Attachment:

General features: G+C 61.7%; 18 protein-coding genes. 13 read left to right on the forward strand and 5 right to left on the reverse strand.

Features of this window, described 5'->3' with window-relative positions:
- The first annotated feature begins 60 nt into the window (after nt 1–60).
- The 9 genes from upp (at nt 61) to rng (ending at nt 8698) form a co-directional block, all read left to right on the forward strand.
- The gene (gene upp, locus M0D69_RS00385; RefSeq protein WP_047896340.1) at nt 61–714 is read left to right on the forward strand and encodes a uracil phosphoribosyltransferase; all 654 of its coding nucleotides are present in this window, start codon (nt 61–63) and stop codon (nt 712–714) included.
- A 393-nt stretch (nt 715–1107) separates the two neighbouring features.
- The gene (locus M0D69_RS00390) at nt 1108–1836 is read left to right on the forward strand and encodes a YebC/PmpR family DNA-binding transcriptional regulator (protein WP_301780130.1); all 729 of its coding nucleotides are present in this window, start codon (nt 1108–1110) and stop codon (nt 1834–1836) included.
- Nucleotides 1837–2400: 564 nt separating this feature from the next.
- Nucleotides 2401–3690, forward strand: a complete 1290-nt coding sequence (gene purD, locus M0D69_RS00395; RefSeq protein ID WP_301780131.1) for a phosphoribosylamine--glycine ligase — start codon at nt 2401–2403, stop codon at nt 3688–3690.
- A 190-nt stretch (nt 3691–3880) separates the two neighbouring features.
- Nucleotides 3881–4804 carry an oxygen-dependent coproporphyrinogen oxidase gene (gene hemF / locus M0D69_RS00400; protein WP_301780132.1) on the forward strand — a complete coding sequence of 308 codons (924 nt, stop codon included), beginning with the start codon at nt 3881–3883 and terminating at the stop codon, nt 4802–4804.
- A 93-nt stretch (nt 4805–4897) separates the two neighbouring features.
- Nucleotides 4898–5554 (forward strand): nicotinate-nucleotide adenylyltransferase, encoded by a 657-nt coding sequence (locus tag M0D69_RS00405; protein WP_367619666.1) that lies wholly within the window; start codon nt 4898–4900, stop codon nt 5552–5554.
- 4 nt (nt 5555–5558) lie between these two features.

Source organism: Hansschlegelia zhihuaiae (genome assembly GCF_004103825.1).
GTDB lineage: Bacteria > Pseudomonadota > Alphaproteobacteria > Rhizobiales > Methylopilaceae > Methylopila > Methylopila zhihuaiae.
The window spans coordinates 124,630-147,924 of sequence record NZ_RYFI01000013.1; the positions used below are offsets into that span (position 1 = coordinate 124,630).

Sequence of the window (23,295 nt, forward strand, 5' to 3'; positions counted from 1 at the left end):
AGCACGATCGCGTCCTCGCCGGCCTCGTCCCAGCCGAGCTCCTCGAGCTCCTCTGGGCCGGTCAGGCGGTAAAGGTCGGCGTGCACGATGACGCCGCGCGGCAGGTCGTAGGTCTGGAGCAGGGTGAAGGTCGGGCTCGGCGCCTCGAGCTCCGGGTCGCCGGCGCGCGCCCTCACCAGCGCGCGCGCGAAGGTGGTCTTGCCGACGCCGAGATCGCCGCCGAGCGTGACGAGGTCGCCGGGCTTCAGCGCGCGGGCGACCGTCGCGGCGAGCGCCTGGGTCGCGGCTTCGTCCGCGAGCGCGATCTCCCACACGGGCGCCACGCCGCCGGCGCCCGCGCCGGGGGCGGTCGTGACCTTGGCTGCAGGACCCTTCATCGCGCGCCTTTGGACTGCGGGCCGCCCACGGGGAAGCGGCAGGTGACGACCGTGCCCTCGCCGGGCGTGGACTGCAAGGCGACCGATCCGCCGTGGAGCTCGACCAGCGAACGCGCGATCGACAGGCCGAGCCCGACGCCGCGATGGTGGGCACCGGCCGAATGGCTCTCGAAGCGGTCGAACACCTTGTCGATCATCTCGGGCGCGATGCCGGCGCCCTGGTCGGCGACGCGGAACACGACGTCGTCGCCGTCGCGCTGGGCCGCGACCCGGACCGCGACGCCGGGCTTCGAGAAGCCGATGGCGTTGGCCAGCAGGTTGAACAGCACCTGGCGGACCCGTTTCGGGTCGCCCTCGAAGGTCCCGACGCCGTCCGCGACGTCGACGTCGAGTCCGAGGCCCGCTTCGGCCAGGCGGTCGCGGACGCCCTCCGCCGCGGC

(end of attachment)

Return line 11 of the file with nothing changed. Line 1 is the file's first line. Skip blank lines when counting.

- Nucleotides 3881–4804 carry an oxygen-dependent coproporphyrinogen oxidase gene (gene hemF / locus M0D69_RS00400; protein WP_301780132.1) on the forward strand — a complete coding sequence of 308 codons (924 nt, stop codon included), beginning with the start codon at nt 3881–3883 and terminating at the stop codon, nt 4802–4804.